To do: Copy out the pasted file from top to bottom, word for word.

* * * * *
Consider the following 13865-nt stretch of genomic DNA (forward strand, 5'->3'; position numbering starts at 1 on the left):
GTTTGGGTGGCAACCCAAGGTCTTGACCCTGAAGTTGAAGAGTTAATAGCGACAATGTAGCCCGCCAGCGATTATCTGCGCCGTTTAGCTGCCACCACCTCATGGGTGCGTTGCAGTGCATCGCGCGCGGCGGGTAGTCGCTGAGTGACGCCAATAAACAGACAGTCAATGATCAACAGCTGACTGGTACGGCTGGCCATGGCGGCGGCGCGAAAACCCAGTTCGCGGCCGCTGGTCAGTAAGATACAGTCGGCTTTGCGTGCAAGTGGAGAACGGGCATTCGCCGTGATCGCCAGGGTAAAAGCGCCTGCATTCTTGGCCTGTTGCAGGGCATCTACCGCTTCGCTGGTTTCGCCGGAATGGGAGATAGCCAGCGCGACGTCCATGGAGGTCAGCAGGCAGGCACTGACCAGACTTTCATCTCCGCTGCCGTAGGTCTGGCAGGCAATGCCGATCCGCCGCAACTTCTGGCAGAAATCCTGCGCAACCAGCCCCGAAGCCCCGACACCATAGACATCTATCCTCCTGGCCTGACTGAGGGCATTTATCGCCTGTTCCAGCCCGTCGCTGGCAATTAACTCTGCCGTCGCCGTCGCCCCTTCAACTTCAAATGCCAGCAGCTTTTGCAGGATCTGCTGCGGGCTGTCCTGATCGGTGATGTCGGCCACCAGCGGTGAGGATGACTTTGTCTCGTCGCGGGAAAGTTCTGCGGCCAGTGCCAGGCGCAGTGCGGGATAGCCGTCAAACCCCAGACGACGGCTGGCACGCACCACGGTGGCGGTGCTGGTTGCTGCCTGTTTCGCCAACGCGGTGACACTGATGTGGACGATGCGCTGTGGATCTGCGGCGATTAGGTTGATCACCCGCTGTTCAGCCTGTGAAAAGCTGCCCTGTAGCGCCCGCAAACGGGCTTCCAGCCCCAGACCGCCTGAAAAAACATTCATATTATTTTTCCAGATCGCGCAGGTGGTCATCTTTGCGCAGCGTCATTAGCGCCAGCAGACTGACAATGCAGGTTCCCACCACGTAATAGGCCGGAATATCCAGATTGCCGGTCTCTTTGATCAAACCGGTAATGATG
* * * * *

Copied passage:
Consider the following 13865-nt stretch of genomic DNA (forward strand, 5'->3'; position numbering starts at 1 on the left):
GTTTGGGTGGCAACCCAAGGTCTTGACCCTGAAGTTGAAGAGTTAATAGCGACAATGTAGCCCGCCAGCGATTATCTGCGCCGTTTAGCTGCCACCACCTCATGGGTGCGTTGCAGTGCATCGCGCGCGGCGGGTAGTCGCTGAGTGACGCCAATAAACAGACAGTCAATGATCAACAGCTGACTGGTACGGCTGGCCATGGCGGCGGCGCGAAAACCCAGTTCGCGGCCGCTGGTCAGTAAGATACAGTCGGCTTTGCGTGCAAGTGGAGAACGGGCATTCGCCGTGATCGCCAGGGTAAAAGCGCCTGCATTCTTGGCCTGTTGCAGGGCATCTACCGCTTCGCTGGTTTCGCCGGAATGGGAGATAGCCAGCGCGACGTCCATGGAGGTCAGCAGGCAGGCACTGACCAGACTTTCATCTCCGCTGCCGTAGGTCTGGCAGGCAATGCCGATCCGCCGCAACTTCTGGCAGAAATCCTGCGCAACCAGCCCCGAAGCCCCGACACCATAGACATCTATCCTCCTGGCCTGACTGAGGGCATTTATCGCCTGTTCCAGCCCGTCGCTGGCAATTAACTCTGCCGTCGCCGTCGCCCCTTCAACTTCAAATGCCAGCAGCTTTTGCAGGATCTGCTGCGGGCTGTCCTGATCGGTGATGTCGGCCACCAGCGGTGAGGATGACTTTGTCTCGTCGCGGGAAAGTTCTGCGGCCAGTGCCAGGCGCAGTGCGGGATAGCCGTCAAACCCCAGACGACGGCTGGCACGCACCACGGTGGCGGTGCTGGTTGCTGCCTGTTTCGCCAACGCGGTGACACTGATGTGGACGATGCGCTGTGGATCTGCGGCGATTAGGTTGATCACCCGCTGTTCAGCCTGTGAAAAGCTGCCCTGTAGCGCCCGCAAACGGGCTTCCAGCCCCAGACCGCCTGAAAAAACATTCATATTATTTTTCCAGATCGCGCAGGTGGTCATCTTTGCGCAGCGTCATTAGCGCCAGCAGACTGACAATGCAGGTTCCCACCACGTAATAGGCCGGAATATCCAGATTGCCGGTCTCTTTGATCAAACCGGTAATGATG